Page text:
Prof. Dr.-Ing. Karl-Ragmar Riemschneider
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Working Group Wireless Battery Cell Sensors and Distributed Battery Monitoring
Large batteries with multi-cell structure are a key technology for sustainable energy systems in smart grids and for electric vehicles. The knowledge of the state of each battery cell ensures an optimized cycle control and lifetime utilization. The lifetime aging often leads to diverging states of charge and health of each cell. These differences result in evident uncertainities, if the battery is observed as whole unit. Precise and dense measurements from each cell are necessary to over-come this “blackbox-observation”.
The approach of our research group is to use data of voltage and temperature delivered from in-telligent sensors which are directly mounted inside the cells. Pressure and electrochemical pa-rameters are planed objectives of research. These raw data are pre-processed in low-power and low-effort microcontrollers as parts of the sensors. The communication from cell sensor to a battery control unit utilizes dedicated wireless techniques. Wireless communication without cables is very robust. Moreover, wireless solutions do not have the major problem of large voltage potential levels up to several hundred volts because of serial connected cells. The large voltages are in an expensive contrast to the millivolt resolution requirements of the state observer models in modern batteries technologies.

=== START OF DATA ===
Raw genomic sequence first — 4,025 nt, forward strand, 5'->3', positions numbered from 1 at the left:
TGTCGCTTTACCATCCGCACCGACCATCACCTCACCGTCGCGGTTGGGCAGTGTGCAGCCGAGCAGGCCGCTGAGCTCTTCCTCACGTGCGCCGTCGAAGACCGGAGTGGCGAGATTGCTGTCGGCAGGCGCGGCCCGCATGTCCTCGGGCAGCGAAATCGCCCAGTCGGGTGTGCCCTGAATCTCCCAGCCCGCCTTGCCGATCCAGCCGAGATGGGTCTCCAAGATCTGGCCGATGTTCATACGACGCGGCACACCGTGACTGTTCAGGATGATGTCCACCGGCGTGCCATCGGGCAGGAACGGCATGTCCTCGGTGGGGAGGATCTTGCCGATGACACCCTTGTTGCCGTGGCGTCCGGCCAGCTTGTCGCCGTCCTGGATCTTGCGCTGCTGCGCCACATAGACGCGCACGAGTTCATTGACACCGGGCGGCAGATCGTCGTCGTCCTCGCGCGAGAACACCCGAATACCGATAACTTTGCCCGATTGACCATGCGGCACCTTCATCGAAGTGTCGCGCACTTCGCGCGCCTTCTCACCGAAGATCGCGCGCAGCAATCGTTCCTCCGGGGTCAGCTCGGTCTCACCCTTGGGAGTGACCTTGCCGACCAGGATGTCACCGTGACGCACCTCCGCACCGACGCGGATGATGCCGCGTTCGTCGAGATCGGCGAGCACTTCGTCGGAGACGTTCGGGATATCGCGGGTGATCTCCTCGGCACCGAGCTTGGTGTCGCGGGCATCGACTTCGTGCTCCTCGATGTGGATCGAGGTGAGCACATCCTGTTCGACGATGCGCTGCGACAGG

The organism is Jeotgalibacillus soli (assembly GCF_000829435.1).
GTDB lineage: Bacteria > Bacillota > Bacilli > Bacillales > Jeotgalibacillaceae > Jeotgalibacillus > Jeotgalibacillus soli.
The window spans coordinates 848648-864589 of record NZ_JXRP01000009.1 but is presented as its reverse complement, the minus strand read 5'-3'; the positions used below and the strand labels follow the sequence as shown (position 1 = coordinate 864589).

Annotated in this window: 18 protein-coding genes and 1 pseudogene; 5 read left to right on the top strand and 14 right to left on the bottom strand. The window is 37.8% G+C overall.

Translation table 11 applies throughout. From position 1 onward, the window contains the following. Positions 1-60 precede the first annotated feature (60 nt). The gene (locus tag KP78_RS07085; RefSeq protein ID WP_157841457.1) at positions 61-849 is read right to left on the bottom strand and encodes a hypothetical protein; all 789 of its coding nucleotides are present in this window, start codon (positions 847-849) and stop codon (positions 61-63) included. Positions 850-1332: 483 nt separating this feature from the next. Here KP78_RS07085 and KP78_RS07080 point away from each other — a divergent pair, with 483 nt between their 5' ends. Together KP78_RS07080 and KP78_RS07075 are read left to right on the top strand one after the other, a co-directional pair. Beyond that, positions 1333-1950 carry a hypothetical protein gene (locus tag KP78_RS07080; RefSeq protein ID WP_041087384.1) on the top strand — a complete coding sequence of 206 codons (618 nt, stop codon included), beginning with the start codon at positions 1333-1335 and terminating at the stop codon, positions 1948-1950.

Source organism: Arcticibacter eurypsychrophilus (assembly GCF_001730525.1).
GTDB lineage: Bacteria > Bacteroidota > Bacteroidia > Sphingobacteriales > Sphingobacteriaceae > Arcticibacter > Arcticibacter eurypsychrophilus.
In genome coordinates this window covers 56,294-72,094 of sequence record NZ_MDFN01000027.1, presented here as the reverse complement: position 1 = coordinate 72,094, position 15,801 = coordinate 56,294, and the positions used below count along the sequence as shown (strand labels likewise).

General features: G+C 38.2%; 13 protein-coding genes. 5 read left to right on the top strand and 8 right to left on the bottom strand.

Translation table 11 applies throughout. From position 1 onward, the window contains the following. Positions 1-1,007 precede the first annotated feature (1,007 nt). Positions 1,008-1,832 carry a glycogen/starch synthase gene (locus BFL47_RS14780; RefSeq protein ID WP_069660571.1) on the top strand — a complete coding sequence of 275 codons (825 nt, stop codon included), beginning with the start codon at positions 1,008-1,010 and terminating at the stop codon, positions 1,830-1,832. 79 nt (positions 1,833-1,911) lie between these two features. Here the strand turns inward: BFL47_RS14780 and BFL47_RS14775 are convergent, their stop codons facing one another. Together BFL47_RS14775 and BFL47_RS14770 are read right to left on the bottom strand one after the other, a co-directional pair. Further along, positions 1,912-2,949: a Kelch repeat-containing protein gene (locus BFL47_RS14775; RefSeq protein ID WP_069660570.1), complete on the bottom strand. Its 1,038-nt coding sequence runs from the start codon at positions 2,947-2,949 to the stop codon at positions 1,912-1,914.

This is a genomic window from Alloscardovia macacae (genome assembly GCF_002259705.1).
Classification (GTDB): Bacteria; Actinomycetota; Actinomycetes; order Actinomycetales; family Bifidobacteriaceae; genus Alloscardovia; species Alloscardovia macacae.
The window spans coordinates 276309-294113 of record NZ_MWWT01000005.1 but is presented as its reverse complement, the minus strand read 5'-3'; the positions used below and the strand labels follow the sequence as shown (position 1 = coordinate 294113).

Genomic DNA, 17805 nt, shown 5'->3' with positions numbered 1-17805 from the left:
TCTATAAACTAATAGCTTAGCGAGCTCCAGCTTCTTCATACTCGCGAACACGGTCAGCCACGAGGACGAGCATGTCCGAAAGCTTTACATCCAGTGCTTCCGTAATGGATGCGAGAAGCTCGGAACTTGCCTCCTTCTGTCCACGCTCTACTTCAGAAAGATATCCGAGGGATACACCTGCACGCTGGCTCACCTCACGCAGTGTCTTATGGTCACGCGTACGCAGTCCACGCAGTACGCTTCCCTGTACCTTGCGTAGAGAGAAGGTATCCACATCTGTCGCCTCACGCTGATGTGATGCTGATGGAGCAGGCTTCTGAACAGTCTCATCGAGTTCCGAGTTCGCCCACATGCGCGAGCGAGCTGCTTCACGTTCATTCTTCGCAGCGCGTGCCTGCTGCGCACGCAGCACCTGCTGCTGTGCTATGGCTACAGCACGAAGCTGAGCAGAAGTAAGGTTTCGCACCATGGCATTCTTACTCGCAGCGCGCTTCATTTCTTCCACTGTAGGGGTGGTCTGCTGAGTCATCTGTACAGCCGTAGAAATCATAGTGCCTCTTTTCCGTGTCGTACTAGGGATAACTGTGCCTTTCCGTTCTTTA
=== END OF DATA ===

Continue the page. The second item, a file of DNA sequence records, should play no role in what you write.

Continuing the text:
The short and stable geometric distances between cell sensors and battery control unit is advan-tageous and allows to implement very low cost and energy efficient wireless receivers and trans-mitters, which can be completely integrated in microelectronic chips. The engineering research aims to deliver flexible classes of sensor devices. Very different battery models have to be supported. A battery monitoring and control langue (BMCL) describes the distributed information structure of the data acquisition and modeling system. The language consists for example of con-trol commands, measurement data messages and distributed or centralized functions.
Balancing of ‘weak’ and ‘strong’ cell capacities using effectors (switchable current paths) as parts of the sensors will need undiscovered decision models. The state of health (SOH) significantly profits of the well balanced states of charge (SOC) of the cells. Similar situation is given for a probably necessary parallel arrangement of cells, due to the uncertainty of volatile currents between aged cells.
The ongoing research project BATSEN (Wireless Cell Sensors for Vehicle Batteries) is supported by the BMBF and six companies of automotive and battery industry since 2010.
Our industrial project partners are Still GmbH Hamburg (electrical forklifts), Volkswagen AG Wolfsburg (automotive), Bertrandt AG Wolfsburg (automotive development), Coilcraft Inc. UK/US (electronic components), OMT/ECC Luebeck (battery producer and electrochemial systems), Fey Elektronik Sevetal (battery and electronic systems). As synergetic background we are also involved in a magnetic sensors and signal processing project in co-operation with NXP Semiconductors and in the european project electromobility NSR Interreg IV.
The working group is notably focused to application oriented and engineering-minded approaches In close co-operation with our partners.
As part of the graduate school the Ph.D. candidate will contribute to the activities of battery sen-sors and state observation and modeling. The practical research work is planed as close collabo-ration in the existing team of professors, research engineers as Ph.D. candidates and experi-enced laboratory engineers, industrial experts and a group of master and bachelor students.
First demonstrators and experiments with our battery sensor systems have promising results. Positive feedback from experts as well as international patents and patent applications are available. It is strongly expected that the experience is applicable to the field of dedicated battery management for the smart grid technology.